There's a lot going on here, which is why I didn't post about it as soon as it became news. First, the good news. The police must now usually get a search warrant to search the phone of a person whom they arrest. There are a couple of exceptions, such as fear of evidence being remotely deleted or exigent circumstances, like if you're a suspect in a kidnapping. Most of the time those exceptions won't apply.
But that doesn't mean your data is sacrosanct. Consider what's going on in Florida, where stingray devices are being used to impersonate cell towers and are being used with impunity, usually without getting a search warrant. Police can still subpoena data from your cell provider, then again, at that point they've gone through legal channels and theoretically demonstrated probable cause. It's possible that at that point that searching your phone is irrelevant and just done for form's sake.
Still, it is a good thing. It's good to know that the Supremes recognize that cell phones, and smart phones in particular, are incredibly personal and hold a huge amount of sensitive information.http://www.npr.org/blogs/thetwo-way/2014/06/25/325497536/high-court-says-police-need-a-warrant-for-most-cellphone-searches
So what happens if you are stopped and/or arrested and police try to search your phone without a warrant? Let's face it, there's not much that you can do to stop it, the threat or use of physical force would be really stupid at that point. The two best things to do is to (A) lock your phone before your arrest if you can, and (B) loudly proclaim as often as possible, preferably in front of witnesses, "I do not consent to that search." Even if police ask you a yes/no question whether they can search your phone, reply with 'I do not consent'. They're good at asking double-negative questions, such as 'You don't mind if I search your phone, do you?' How do you answer that? Answering either yes or no can be construed as consent, as can not answering. So answer 'I do not consent to this search.' Same thing goes with your car, if police want to search your car you should not consent and force them to get a proper warrant with proof of probable cause.http://www.dailydot.com/politics/stop-police-phone-search-warrant-warrantless-illegal/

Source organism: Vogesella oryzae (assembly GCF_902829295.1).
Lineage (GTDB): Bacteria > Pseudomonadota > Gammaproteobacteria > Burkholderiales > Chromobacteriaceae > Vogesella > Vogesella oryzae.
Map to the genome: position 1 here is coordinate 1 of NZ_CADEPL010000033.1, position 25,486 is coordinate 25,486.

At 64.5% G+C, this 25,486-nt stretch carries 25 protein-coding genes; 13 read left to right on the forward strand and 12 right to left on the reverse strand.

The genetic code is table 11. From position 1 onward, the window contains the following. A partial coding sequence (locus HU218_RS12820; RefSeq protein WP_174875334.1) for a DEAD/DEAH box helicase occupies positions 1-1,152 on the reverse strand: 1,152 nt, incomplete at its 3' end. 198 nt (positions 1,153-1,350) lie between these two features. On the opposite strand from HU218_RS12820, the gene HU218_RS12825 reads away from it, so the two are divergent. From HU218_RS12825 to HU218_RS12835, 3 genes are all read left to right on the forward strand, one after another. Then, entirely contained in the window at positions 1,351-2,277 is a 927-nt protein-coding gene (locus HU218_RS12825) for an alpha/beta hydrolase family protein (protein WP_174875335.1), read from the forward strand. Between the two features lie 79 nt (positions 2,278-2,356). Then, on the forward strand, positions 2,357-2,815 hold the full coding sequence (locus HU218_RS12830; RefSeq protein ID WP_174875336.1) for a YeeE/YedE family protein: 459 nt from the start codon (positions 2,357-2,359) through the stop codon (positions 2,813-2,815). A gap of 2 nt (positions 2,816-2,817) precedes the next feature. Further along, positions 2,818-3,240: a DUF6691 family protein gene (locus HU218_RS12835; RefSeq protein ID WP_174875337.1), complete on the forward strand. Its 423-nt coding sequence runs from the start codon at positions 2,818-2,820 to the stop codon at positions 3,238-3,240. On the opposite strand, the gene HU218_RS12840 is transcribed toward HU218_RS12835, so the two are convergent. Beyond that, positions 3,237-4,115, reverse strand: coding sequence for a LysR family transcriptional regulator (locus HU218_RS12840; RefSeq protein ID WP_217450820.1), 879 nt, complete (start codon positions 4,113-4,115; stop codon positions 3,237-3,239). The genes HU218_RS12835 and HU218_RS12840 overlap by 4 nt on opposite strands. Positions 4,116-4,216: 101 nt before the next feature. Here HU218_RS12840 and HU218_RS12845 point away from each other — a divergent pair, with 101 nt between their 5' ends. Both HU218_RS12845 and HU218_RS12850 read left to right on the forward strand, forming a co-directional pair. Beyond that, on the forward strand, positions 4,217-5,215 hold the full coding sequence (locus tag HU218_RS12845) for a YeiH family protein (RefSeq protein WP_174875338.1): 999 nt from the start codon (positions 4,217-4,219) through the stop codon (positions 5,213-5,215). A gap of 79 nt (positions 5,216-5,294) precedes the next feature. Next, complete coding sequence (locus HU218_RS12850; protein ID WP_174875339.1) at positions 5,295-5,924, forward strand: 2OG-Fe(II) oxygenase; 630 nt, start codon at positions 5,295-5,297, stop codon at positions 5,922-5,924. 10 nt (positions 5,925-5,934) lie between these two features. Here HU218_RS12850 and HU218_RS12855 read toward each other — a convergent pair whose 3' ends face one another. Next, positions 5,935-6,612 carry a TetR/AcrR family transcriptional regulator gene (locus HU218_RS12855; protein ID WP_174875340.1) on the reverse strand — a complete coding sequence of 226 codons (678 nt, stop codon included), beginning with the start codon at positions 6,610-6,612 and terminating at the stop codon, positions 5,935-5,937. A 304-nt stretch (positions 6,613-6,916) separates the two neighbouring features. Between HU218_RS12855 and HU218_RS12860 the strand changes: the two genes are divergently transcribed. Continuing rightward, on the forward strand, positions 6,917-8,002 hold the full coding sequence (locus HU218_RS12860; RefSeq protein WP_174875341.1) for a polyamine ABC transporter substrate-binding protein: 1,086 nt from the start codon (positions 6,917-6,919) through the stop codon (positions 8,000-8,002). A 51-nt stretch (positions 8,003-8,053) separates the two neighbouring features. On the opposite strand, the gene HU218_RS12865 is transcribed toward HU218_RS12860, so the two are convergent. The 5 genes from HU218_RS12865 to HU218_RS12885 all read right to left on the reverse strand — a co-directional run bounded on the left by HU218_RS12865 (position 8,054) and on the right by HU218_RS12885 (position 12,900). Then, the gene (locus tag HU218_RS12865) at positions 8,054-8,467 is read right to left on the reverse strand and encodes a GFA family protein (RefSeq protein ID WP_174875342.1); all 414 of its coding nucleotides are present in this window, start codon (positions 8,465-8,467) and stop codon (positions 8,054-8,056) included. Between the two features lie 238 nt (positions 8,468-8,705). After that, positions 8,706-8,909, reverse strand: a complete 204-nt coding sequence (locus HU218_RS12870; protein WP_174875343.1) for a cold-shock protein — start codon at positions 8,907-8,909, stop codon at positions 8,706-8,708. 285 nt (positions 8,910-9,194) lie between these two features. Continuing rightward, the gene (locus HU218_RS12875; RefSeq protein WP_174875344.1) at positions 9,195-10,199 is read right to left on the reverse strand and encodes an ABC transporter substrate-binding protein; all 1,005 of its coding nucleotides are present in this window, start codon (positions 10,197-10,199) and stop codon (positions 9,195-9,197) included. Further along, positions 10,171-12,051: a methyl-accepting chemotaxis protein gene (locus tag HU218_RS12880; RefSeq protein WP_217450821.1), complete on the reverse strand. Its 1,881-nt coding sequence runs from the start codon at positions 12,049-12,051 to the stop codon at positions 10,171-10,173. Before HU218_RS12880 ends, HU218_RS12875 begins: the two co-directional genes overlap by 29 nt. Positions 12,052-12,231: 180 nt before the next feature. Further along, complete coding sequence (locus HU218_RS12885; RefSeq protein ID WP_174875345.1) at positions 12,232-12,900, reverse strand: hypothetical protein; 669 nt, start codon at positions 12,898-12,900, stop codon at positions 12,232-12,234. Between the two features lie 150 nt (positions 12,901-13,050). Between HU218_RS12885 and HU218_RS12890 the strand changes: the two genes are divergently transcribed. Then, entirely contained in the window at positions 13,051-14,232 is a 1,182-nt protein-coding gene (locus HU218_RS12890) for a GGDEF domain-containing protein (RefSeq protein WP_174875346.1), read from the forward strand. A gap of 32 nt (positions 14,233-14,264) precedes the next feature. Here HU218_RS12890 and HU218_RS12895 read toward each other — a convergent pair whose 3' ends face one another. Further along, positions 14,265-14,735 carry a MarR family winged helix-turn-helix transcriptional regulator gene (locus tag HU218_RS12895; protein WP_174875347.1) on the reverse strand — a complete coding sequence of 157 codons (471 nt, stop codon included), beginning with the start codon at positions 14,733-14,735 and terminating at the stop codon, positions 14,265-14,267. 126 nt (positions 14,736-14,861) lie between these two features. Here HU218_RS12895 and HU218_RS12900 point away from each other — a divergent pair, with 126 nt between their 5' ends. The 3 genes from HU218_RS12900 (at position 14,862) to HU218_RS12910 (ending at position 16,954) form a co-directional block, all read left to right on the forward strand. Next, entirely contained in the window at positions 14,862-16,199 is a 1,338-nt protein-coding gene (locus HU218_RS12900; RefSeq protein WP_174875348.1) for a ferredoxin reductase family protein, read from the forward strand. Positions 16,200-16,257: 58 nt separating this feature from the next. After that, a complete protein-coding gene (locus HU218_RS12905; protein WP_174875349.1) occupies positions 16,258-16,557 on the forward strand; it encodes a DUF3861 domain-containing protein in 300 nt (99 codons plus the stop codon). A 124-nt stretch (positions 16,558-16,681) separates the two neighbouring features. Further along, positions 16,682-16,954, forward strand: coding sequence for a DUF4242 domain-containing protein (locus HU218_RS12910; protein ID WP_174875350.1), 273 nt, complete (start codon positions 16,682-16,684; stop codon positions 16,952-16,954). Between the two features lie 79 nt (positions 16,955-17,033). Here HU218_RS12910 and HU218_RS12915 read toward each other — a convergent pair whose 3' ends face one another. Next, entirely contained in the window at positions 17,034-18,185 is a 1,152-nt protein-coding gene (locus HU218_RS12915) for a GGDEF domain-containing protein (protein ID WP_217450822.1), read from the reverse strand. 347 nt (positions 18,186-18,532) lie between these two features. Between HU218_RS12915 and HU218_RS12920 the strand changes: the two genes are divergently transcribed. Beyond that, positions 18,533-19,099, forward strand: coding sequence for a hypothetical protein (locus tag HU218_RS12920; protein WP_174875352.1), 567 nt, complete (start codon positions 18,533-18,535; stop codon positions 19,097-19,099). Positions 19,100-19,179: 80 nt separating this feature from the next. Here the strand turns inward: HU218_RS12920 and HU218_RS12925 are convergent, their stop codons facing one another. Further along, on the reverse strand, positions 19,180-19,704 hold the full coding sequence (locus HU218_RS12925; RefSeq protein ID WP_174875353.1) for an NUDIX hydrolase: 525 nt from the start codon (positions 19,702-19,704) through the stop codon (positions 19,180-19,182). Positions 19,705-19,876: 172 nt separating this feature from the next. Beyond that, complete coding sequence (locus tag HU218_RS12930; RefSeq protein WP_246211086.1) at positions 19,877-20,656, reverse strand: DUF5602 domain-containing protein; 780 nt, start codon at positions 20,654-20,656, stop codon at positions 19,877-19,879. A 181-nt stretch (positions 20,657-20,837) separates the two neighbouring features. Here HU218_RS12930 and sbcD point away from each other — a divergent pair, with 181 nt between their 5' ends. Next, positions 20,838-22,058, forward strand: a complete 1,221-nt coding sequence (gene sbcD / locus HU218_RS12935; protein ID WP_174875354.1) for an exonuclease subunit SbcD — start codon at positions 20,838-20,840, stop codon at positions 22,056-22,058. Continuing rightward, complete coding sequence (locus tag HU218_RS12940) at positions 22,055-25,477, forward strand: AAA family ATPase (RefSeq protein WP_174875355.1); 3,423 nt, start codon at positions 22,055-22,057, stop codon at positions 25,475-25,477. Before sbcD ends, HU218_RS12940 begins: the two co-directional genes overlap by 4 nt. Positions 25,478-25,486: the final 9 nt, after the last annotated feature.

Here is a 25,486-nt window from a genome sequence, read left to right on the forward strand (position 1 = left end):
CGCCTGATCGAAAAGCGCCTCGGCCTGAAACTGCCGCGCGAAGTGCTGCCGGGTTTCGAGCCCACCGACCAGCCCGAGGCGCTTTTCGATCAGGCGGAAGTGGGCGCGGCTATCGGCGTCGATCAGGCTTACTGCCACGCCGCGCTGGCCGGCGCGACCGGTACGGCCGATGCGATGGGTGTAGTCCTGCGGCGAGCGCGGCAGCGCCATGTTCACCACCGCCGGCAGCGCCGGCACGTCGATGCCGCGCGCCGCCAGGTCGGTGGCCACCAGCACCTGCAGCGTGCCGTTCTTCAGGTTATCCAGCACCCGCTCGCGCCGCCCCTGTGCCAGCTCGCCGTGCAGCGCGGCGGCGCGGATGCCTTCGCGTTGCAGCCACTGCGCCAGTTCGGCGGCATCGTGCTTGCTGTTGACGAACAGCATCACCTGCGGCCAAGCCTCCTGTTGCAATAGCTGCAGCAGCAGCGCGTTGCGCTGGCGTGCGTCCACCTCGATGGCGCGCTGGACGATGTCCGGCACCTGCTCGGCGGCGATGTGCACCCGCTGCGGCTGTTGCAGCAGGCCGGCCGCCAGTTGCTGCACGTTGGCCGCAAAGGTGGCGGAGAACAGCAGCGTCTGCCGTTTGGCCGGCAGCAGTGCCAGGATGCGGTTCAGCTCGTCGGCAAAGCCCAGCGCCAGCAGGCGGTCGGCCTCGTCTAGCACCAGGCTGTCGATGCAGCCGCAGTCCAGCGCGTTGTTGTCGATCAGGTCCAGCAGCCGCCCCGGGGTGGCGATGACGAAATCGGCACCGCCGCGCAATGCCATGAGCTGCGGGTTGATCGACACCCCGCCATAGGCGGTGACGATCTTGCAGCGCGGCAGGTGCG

Here's some info on exceptions that can allow police to search your phone:http://fivethirtyeight.com/datalab/police-can-get-access-to-your-cellphone-data-even-after-the-supreme-court-ruling/
But if there's one thing that this case has confirmed. Something which has been demonstrated time and again, is that the Supreme Court is very weak when it comes to understanding technology. One Justice was baffled that some people might carry more than one cell phone. I did that for work when I was on-call, until I asked 'Can I just forward the on-call phone to my cell?' Apparently no one, including management had thought of that. One Justice while hearing a case about patents and Ebay, suggested that he could program something like Ebay given a weekend, because it was just pictures and prices.
The Supreme Court didn't have a photocopier for 50 years after its invention. They don't use email much, and only do audio recordings of their public deliberations. They are techno-Luddites.
Part of the problem is that they are trained to reason via analogy, and that process is breaking down big-time. From the article: "... In past arguments, computers were analogized to typewriters, phone books and calculators. Video games were compared to films, comic books and Grimm’s fairy tales. Text messages were analogized to letters to the editor. A risk-hedging method was compared to horse-training and the alphabet. EBay was likened to a Ferris wheel, and also to the process of introducing a baker to a grocer. The list goes on.